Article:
The September 10, 2019, Let’s Talk Liberty was informative and frustrating. We looked at history of taxation, considering President Reagan’s removal of tax deductions for a wide range of interest (e.g., eliminating deduction for interest on credit cards and student loans). We looked at history of incomes, specifically the large jump in technology-industry salaries around the Y2K concern at the turn of this century, and how that bubble raised housing prices. We also talked about how housing prices dropped with the recession ten years later, circa 2008. Then we tried, unsuccessfully, to find any angle in which government could be involved in controlling housing, discussing how emotions and personal preferences determine where people want to live and can afford.
We talked about tax abatements and concluded they do not help maintain housing or improve the revenue stream for a city. There were stories of individuals buying housing just to get the tax breaks, then selling when the abatements ended. But, there were also tales of people buying houses with the incentive of the tax break and continuing to stay in the house as families grew and became established in schools and other community activities. Then, the day after our discussion, the Des Moines Register ran a story about the Bondurant-Farrar school district collecting $900,000 in property taxes that it should not have received given an agreement to Facebook. That is a significant amount of money for any taxing authority to give away. (The error also raises more questions about who is monitoring the abatements.)
Instead of huge new developments, what about restoring current housing? We liked this idea as it saved the cost of adding infrastructure and services to large swaths of new construction. We also liked that repairing housing could be done by smaller businesses, widening the participants beyond large developers. A suggestion was made for government to put out requests for proposal for restoring houses, using those as a means to attract new participants. That suggestion was countered with the idea that Libertarians meet with contractors to gain their support in restoring housing rather than encouraging newer developments, and without the need for new laws or regulations.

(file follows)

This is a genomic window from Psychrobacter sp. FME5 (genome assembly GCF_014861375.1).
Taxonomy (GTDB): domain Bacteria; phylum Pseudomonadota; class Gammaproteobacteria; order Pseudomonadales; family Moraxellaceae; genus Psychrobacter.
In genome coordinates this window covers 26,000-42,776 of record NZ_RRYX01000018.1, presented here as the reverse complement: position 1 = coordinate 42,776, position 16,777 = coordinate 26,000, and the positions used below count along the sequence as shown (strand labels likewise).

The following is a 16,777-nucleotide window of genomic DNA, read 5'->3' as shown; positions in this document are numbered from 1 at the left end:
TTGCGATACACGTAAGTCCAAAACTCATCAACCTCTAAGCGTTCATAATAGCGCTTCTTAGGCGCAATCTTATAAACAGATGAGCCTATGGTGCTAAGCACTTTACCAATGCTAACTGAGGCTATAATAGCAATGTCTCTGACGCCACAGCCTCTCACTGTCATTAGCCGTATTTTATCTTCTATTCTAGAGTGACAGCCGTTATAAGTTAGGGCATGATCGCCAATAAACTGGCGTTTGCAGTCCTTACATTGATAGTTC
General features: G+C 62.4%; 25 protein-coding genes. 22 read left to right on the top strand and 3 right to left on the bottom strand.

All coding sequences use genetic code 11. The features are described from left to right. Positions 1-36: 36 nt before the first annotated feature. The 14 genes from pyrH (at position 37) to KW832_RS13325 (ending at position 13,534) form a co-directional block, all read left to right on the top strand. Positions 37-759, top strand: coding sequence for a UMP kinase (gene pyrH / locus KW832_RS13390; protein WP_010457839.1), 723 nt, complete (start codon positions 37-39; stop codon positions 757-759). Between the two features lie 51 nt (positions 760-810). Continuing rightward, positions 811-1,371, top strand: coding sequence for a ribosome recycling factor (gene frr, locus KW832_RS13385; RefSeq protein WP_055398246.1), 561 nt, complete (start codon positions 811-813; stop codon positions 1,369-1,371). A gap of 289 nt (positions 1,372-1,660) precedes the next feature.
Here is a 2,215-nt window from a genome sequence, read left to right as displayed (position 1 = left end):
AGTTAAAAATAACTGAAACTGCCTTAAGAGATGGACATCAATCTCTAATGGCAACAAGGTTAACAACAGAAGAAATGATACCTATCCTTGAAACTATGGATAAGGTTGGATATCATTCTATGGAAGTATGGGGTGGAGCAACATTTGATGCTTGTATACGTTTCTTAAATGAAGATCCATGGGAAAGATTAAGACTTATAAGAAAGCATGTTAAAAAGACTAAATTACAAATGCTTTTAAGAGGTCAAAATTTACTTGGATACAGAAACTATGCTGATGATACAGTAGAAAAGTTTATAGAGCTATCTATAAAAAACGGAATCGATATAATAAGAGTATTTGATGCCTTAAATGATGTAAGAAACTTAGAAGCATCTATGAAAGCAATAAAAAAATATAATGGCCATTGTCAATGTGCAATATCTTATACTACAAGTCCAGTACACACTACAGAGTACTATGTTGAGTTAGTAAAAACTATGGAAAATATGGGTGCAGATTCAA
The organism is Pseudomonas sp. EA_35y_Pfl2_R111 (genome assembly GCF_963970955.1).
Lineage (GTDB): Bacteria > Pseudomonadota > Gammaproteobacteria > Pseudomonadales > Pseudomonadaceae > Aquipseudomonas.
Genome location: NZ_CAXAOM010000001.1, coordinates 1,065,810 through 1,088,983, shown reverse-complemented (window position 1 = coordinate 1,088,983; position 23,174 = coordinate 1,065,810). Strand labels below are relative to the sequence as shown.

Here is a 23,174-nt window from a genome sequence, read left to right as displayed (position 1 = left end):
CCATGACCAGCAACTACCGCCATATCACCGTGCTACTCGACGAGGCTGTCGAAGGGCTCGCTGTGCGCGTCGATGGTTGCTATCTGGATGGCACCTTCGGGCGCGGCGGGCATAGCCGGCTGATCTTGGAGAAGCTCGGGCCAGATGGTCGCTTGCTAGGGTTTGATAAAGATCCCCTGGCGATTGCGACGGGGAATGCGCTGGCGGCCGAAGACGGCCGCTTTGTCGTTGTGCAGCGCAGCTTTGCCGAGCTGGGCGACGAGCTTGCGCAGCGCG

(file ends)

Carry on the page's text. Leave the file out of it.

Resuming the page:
Instead of tax abatements, what if property taxes were not sold at auction but accumulated to be used as incentive for repair and resell of housing? Consideration was given to the flow of money into government on a steady basis. Currently, delinquent property taxes are sold months after they are due. Would delay of revenue interfere with government’s paying of bills? The response was government already reduces its income with tax abatements.
We talked about some ideas Chase Holm, a Libertarian and a candidate for mayor of Des Moines, has for housing and property taxes. More information can be found on his campaign website at; https://holmrunformayor.com/
Marco Battaglia, a Libertarian and a candidate for at-large City Council seat, also has housing plans: https://www.battagliafordsm.com/
Ultimately, it comes down to individual choices. Some people want housing to make a profit. Others want it for a family homestead to be handed down from generation to generation. Some just want a reliable place to live and others want a glamorous space in which to entertain. A government cannot set rules that accommodate all.
Tax abatement budget error: https://www.msn.com/en-us/news/us/bondurant-farrar-faces-900000-budget-hole-after-miscommunication-over-facebook-assessment/ar-AAH9oDu